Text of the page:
He read to us from the novel in question. This is not a review of The Ocean at the End of the Lane, or I would go deeper into the content of what he read. Suffice to say, as I have already done, that Neil Gaiman’s voice sounds like his writing.
After the last line of chapter 3, Neil took questions from the audience. Here are some things we learned:
1) Neil thinks everyone should have a hobby that could kill them. (His is beekeeping.)
2) The last time he checked his Wikipedia page was in 2003. Back then, he called Wikipedia to inform them of some errors on his page. They refused to change them due to lack of sources. When Neil wrote about it on his blog, Wikipedia fixed the mistakes, citing his blog post as a source.
3) Neil became a writer because he didn’t want to, on his deathbed, say, “I could have been a writer,” and not know whether or not he was lying to himself.
4) Between Neil Gaiman and Clive Barker, Neil’s fans are by far the nicest. The weirdest thing one of Neil’s fans has ever given him is a My Little Pony doll made up as Death. The weirdest thing one of Clive Barker’s fans has ever given him is a staff topped with a severed cat head.
5) Neil’s process as a writer, in three words: “glare, drink tea.”
6) None of the things Neil has written about have seemed to manifest in the real world. Someone did pull off the ATM night vault scam from American Gods, but it seems they got the idea from the book, so it doesn’t count.
7) One fan included with their question a “picture of a cat, for your enjoyment.” It’s worth noting that the questions were collected before Neil told the story about Clive Barker’s cat head.
8) The last question was a heartfelt little note about how much Neil means to the question-asker. It ended with a request for a kiss. Neil invited the question-asker onto the stage and granted her request. I will not share the person’s name, but I salute her moxie.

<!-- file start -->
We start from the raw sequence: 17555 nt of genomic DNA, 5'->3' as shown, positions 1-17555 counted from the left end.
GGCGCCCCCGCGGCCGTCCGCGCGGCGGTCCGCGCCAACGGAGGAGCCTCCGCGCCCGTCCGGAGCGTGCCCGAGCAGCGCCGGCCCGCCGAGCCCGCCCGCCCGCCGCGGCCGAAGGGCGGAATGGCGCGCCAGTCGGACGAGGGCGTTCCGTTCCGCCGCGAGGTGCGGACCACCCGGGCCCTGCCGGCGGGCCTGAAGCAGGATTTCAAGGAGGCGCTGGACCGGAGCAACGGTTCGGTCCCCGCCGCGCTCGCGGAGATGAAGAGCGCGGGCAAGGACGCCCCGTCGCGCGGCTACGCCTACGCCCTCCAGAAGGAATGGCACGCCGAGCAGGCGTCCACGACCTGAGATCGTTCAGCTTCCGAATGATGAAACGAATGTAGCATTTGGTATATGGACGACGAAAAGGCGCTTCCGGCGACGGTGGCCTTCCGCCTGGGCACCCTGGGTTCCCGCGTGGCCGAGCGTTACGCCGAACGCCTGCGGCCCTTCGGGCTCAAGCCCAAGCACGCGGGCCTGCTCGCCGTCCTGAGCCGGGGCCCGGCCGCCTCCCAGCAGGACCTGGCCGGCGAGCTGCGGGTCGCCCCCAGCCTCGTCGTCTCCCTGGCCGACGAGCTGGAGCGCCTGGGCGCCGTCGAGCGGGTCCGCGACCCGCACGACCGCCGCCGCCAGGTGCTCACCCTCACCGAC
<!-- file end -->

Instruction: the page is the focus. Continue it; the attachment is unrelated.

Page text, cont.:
It was absolutely sweltering in the ballroom. The weekend was surprisingly hot for a city known for its rain, and Neil made several references to the fact that we were all slowly cooking in that room. So he gave us the option of getting on with the signing instead of listening to him read one more thing. By a show of hands, we all politely declined.
So he read to us from a new story that will be out in September, called Fortunately the Milk. It’s the tale of a father who gets pulled into all sorts of cross-genre shenanigans on his way home from the store to bring his children milk for their cereal. According to Neil, it’s his apology to fathers everywhere who have been given The Day I Swapped My Dad for Two Goldfish for their birthdays. In only a short reading there was an alien abduction, a pirate execution, and a stegosaurus in a hot air balloon. You don’t want to miss this when it comes out.
On a personal note, Neil went out of his way to be kind to me when signing my books. Perhaps the niceness of Neil’s fan base has something to do with the man they choose to fan over. Just a thought.
Author: Christina Kim